It can be concluded that rebates and coupons are very important tools for any business organization that enable it to win a competitive advantage. These tools are used to bring up the level of consumer loyalty. They may encourage repeated purchase by the customers, increase the level of the product awareness of the product a company may be offering and facilitate effective targeting of specific markets. All these factors among others enable a company to play effectively in the market.
- Anonymous, (Not dated), Coupons and Rebates. Motivation Network.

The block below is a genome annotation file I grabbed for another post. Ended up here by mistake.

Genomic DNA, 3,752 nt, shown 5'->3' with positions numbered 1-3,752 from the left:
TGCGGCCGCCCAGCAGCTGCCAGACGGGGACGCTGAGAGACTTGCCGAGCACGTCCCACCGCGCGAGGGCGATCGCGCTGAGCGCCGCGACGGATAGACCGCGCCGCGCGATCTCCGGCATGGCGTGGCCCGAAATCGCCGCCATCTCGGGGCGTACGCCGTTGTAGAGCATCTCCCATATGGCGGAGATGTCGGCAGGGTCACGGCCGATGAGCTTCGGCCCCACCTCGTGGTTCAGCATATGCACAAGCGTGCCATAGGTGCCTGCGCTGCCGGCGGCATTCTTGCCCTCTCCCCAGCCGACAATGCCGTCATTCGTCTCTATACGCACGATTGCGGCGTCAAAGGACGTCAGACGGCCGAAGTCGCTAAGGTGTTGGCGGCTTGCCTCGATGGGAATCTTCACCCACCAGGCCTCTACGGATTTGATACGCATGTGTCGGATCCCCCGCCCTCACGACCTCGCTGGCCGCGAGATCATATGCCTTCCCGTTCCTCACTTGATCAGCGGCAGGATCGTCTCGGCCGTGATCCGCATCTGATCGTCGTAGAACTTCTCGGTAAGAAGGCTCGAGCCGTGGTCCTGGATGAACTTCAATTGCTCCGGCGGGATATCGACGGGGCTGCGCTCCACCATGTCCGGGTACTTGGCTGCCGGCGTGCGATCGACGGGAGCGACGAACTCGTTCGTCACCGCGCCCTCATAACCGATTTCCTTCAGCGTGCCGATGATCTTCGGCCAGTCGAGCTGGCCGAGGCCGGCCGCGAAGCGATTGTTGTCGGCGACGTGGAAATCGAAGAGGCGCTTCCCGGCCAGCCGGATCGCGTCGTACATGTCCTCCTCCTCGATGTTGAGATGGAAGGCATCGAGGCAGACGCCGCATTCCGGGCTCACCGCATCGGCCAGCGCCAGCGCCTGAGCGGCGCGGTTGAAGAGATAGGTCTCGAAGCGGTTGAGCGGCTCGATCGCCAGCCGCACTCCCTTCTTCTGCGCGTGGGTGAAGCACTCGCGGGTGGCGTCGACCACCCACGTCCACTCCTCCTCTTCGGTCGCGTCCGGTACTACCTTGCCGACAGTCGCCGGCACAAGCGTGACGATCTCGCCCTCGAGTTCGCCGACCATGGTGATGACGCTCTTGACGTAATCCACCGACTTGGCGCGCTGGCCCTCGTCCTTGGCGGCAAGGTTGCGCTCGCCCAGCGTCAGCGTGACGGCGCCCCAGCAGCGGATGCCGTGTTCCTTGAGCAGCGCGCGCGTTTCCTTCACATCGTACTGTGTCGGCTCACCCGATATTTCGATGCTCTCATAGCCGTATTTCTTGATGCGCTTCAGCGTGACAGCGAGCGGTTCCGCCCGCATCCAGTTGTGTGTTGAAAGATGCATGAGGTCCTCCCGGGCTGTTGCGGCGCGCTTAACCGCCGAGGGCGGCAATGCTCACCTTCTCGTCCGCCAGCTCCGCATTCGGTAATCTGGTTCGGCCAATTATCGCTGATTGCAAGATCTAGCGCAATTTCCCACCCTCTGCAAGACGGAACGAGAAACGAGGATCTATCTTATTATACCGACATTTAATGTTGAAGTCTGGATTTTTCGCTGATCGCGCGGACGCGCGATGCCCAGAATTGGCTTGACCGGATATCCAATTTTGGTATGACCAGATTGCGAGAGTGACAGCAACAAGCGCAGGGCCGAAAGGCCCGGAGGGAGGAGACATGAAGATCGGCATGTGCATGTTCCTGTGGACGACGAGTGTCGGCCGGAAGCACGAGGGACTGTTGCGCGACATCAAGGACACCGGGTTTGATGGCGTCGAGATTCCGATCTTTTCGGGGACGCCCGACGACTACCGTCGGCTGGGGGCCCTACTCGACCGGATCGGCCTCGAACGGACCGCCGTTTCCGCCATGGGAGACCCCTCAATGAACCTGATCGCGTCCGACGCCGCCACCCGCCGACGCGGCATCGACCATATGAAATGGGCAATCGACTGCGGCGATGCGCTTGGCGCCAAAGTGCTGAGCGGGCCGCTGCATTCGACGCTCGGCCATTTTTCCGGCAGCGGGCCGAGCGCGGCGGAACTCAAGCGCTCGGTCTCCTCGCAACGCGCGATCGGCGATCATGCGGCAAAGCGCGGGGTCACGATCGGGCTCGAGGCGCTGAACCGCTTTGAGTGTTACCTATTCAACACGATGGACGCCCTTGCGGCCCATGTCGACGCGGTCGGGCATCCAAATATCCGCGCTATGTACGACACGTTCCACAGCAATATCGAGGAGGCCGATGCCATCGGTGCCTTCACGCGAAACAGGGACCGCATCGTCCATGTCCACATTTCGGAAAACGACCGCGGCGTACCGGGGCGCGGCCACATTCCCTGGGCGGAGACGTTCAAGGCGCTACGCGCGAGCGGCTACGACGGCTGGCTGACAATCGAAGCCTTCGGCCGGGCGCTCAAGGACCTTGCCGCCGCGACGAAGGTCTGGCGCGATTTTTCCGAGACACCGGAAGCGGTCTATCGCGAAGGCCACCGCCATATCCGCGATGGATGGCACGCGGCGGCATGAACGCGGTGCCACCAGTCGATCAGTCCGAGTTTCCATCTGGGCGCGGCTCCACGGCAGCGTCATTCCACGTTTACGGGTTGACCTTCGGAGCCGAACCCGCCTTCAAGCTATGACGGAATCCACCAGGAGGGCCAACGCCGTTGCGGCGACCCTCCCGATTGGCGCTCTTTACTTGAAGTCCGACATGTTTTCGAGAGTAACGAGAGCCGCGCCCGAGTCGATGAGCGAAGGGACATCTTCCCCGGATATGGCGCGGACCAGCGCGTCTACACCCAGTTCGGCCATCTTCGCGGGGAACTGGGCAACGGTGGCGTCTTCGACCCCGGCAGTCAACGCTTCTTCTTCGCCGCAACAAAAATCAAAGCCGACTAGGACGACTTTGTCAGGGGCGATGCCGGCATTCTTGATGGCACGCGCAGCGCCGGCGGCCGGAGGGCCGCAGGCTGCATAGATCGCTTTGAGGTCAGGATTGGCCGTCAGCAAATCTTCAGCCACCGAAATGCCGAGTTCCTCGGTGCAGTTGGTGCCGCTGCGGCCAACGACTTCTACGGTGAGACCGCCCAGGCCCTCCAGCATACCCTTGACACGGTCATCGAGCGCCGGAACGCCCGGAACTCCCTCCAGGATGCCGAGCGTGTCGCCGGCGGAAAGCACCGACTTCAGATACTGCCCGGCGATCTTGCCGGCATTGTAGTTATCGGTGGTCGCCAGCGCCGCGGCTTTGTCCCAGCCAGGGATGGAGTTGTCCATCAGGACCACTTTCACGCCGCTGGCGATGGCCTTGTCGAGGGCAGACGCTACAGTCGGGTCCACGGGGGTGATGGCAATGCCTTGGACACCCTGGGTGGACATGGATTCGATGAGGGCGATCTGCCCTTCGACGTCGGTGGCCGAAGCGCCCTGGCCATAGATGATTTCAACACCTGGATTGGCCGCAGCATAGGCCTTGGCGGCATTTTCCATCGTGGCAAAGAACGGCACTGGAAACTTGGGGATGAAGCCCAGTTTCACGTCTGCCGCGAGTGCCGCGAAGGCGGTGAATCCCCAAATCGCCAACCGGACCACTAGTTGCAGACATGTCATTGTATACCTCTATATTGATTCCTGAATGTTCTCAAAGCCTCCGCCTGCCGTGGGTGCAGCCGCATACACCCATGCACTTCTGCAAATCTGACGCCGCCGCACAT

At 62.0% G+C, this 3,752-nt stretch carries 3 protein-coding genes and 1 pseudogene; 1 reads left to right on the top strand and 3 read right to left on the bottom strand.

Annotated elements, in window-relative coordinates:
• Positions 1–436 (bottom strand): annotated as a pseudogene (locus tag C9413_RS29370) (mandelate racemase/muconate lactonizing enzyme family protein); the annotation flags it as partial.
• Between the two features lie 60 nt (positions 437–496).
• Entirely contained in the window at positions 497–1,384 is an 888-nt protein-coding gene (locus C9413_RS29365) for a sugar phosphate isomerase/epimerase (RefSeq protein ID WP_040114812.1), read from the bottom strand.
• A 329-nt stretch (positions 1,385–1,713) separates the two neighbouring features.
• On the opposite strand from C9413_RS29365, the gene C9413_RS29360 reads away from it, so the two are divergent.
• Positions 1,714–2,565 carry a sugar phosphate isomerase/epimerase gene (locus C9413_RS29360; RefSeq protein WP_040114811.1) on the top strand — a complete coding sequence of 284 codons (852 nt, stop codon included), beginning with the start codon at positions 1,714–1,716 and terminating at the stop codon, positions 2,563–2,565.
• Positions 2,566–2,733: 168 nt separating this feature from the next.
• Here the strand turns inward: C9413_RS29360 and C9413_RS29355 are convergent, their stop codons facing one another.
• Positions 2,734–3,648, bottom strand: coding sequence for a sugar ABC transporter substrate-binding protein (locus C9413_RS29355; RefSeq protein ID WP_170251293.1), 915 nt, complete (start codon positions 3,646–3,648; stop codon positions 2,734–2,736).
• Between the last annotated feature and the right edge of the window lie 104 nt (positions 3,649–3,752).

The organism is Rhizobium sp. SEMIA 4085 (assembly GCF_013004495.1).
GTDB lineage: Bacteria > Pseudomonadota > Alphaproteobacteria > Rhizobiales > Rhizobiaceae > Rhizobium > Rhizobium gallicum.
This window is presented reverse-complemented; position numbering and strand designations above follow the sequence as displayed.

- Anonymous, (2010), The History of Coca-Cola.
- Business Dictionary.com, (2010), Rebate definition.
- Encyclopedia of business, (2010), Rebates, 2nd Edition. Web.
- Lu, Q., and Moorthy, S., (2007), Coupons Versus Rebates. Marketing Science, Vol. 26 No. 1, pp 67 – 82
- Pride W. M. and Ferrell, O., C., (2007), Foundations of marketing, 2nd Edition. Houghton Mifflin Co: New York. teddemet.com, (2010), Coupons.